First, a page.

At the last minute today—right as we chose our golden marigolds for our front bed by the ginkgo tree—we decided we do, after all, want a vegetable garden. I had wanted only a miniature pumpkin patch, but I knew I could spit our little plot in half and plant a row of vegetables. We chose just four little plants. We chose a beefsteak tomato, a Roma, a snacking pepper, and a red pepper. In the patio pots, we have three kinds of basil, dill, and chives. We have a fig and a lemon tree we grew from a seed.
I kept it more simple this year. No Serrano peppers. No ground cherries. No cherry tomatoes.
As it turns out, it’s good for your mental health to watch things grow and tend to plants. This work actually has an official name with research behind it: horticulture therapy.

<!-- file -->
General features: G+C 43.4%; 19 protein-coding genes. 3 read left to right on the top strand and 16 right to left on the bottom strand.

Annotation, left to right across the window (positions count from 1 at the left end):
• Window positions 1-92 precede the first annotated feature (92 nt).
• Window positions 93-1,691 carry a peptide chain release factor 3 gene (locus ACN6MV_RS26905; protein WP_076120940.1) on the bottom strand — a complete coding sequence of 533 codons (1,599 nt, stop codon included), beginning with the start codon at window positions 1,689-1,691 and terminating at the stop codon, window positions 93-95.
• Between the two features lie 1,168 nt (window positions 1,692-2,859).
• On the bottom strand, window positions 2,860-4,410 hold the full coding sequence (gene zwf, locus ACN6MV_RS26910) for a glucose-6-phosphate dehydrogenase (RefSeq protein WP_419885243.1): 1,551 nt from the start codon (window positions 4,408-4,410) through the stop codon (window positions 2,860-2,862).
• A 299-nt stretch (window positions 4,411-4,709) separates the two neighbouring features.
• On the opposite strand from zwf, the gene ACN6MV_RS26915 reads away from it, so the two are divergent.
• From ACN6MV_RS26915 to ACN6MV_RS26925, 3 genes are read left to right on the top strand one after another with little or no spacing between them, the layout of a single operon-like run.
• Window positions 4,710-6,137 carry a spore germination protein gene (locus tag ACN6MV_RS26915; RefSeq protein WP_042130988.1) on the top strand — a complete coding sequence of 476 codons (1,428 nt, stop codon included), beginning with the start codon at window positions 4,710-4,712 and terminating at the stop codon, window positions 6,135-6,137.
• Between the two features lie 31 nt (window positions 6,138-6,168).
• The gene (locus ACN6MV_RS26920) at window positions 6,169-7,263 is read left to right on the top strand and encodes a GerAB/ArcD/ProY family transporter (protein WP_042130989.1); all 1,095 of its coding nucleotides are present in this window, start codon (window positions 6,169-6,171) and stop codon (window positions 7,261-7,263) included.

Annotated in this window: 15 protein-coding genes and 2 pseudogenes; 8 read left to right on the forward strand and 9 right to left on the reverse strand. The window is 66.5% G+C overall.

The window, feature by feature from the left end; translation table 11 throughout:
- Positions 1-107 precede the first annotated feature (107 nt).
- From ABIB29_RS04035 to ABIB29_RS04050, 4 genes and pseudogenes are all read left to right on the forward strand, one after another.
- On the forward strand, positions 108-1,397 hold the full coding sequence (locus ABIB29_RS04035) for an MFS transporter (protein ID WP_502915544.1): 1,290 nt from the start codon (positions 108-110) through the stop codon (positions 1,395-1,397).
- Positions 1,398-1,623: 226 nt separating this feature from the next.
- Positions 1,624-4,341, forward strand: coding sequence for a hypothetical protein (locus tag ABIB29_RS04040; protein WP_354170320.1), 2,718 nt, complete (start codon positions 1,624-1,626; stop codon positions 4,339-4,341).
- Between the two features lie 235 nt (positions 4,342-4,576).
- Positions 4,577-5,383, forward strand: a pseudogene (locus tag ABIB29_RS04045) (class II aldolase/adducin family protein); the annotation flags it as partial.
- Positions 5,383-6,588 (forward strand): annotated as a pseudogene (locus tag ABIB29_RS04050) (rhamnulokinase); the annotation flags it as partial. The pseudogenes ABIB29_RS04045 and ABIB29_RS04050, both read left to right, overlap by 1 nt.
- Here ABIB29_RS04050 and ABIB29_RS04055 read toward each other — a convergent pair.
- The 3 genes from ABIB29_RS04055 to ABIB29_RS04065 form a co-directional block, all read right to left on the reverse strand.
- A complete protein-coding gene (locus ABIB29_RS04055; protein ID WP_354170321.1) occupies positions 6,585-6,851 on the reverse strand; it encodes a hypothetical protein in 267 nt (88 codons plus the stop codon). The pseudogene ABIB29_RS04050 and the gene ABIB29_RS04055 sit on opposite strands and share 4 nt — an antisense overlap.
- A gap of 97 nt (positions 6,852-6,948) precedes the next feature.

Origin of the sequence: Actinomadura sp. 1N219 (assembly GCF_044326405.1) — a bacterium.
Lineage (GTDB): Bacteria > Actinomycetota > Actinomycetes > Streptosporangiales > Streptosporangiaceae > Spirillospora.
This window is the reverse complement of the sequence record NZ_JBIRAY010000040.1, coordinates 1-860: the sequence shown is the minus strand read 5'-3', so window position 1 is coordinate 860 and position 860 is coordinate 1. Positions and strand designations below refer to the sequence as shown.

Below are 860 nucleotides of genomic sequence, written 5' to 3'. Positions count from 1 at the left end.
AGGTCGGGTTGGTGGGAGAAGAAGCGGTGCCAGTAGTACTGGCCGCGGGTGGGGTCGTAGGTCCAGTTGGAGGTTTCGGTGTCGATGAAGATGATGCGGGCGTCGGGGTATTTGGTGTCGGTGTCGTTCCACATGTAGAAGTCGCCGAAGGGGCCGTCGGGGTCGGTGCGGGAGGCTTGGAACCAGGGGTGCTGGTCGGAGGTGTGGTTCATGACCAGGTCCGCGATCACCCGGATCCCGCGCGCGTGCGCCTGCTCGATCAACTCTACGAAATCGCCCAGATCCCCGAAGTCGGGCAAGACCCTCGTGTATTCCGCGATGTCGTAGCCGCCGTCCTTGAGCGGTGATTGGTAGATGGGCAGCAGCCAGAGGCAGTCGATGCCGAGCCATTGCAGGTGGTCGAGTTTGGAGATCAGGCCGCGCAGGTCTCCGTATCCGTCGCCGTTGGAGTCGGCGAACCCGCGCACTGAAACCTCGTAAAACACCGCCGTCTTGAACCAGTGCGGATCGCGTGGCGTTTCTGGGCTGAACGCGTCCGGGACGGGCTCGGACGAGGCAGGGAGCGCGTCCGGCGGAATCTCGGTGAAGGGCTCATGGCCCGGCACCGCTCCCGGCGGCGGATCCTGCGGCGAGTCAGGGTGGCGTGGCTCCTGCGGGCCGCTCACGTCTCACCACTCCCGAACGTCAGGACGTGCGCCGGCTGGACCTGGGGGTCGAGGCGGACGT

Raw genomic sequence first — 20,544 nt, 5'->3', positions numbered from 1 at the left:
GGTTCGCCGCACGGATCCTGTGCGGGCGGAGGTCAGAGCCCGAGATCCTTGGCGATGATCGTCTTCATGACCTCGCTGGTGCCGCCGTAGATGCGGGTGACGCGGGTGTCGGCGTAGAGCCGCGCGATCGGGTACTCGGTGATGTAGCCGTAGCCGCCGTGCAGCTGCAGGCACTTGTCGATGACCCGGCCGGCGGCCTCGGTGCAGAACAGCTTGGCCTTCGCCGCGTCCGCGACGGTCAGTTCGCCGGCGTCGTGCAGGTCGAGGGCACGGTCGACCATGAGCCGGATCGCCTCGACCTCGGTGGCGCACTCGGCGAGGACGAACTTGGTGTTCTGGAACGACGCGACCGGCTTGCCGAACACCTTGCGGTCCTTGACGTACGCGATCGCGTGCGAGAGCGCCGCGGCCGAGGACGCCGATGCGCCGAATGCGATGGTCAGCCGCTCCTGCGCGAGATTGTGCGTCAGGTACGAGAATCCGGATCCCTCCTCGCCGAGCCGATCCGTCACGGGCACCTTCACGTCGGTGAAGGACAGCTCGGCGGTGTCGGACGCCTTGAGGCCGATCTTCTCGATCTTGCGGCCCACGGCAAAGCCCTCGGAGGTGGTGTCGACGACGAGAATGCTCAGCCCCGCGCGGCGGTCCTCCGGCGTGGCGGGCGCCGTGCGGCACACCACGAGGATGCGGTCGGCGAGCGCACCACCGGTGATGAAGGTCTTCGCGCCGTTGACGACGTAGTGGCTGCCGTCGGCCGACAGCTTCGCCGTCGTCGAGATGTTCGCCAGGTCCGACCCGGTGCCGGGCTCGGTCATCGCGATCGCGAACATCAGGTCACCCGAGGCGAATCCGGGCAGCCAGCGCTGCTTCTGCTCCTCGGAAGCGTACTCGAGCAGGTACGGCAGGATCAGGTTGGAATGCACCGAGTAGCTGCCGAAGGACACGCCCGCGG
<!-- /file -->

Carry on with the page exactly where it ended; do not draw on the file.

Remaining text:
(And if you’re on a tight budget, remember you can buy seed packs for a dollar and plant seeds indoors a few weeks before your growing season starts. In Pennsylvania, most gardeners plant their garden this last week of May, so you want to start your indoor seeds in April.)
Besides the veggies, the garden features things I never have to plant or pay anything to keep: goatsbeard, a lilac tree, a dogwood tree, a peach tree, two plum trees, peony, fern, a winterberry bush, a blackberry patch, and raspberries. Everything was either here when we moved in, or I grew it from seed.
I don’t have pictures today (but I will!).
I like checking on things and watering the garden each morning. I like refilling the birdbath and seeing the happy robins and finches splash to their heart’s content. I like glancing at the hummingbird feeder to see a hummingbird.
If you want to practice some horticulture therapy, grab some pots or find a sunny patch outside, plant something, and enjoy!